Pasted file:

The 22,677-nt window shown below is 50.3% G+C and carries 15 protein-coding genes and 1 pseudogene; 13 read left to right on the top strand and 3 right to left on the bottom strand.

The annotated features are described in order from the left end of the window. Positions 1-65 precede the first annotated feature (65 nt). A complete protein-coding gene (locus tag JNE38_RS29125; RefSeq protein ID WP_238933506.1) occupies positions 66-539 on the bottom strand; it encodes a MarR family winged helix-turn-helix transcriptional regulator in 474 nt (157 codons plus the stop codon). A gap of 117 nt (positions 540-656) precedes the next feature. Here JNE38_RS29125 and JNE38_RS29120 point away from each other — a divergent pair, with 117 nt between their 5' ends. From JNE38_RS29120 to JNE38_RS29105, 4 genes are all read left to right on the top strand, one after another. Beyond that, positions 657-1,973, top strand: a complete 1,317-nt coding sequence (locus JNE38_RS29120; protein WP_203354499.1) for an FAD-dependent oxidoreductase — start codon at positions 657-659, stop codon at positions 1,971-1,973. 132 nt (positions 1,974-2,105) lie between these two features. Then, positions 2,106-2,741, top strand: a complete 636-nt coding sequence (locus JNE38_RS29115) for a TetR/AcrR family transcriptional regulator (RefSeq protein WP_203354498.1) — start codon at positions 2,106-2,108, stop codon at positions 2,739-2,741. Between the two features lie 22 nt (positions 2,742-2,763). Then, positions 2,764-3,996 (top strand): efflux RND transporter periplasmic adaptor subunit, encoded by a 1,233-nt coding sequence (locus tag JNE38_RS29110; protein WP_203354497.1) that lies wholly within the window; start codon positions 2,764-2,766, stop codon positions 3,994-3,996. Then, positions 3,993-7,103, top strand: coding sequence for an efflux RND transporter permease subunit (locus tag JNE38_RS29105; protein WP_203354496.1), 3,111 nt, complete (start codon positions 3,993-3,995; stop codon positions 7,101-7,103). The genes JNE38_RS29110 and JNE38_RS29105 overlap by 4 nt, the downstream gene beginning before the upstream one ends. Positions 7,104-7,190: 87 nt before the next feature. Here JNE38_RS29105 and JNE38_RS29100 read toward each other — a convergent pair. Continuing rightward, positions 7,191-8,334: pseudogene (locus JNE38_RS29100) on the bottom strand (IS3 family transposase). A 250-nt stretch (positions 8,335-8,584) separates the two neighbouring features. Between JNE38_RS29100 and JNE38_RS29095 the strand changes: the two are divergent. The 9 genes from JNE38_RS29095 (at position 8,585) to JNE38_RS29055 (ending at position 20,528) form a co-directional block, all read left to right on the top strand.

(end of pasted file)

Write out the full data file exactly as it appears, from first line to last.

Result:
The 22,677-nt window shown below is 50.3% G+C and carries 15 protein-coding genes and 1 pseudogene; 13 read left to right on the top strand and 3 right to left on the bottom strand.

The annotated features are described in order from the left end of the window. Positions 1-65 precede the first annotated feature (65 nt). A complete protein-coding gene (locus tag JNE38_RS29125; RefSeq protein ID WP_238933506.1) occupies positions 66-539 on the bottom strand; it encodes a MarR family winged helix-turn-helix transcriptional regulator in 474 nt (157 codons plus the stop codon). A gap of 117 nt (positions 540-656) precedes the next feature. Here JNE38_RS29125 and JNE38_RS29120 point away from each other — a divergent pair, with 117 nt between their 5' ends. From JNE38_RS29120 to JNE38_RS29105, 4 genes are all read left to right on the top strand, one after another. Beyond that, positions 657-1,973, top strand: a complete 1,317-nt coding sequence (locus JNE38_RS29120; protein WP_203354499.1) for an FAD-dependent oxidoreductase — start codon at positions 657-659, stop codon at positions 1,971-1,973. 132 nt (positions 1,974-2,105) lie between these two features. Then, positions 2,106-2,741, top strand: a complete 636-nt coding sequence (locus JNE38_RS29115) for a TetR/AcrR family transcriptional regulator (RefSeq protein WP_203354498.1) — start codon at positions 2,106-2,108, stop codon at positions 2,739-2,741. Between the two features lie 22 nt (positions 2,742-2,763). Then, positions 2,764-3,996 (top strand): efflux RND transporter periplasmic adaptor subunit, encoded by a 1,233-nt coding sequence (locus tag JNE38_RS29110; protein WP_203354497.1) that lies wholly within the window; start codon positions 2,764-2,766, stop codon positions 3,994-3,996. Then, positions 3,993-7,103, top strand: coding sequence for an efflux RND transporter permease subunit (locus tag JNE38_RS29105; protein WP_203354496.1), 3,111 nt, complete (start codon positions 3,993-3,995; stop codon positions 7,101-7,103). The genes JNE38_RS29110 and JNE38_RS29105 overlap by 4 nt, the downstream gene beginning before the upstream one ends. Positions 7,104-7,190: 87 nt before the next feature. Here JNE38_RS29105 and JNE38_RS29100 read toward each other — a convergent pair. Continuing rightward, positions 7,191-8,334: pseudogene (locus JNE38_RS29100) on the bottom strand (IS3 family transposase). A 250-nt stretch (positions 8,335-8,584) separates the two neighbouring features. Between JNE38_RS29100 and JNE38_RS29095 the strand changes: the two are divergent. The 9 genes from JNE38_RS29095 (at position 8,585) to JNE38_RS29055 (ending at position 20,528) form a co-directional block, all read left to right on the top strand.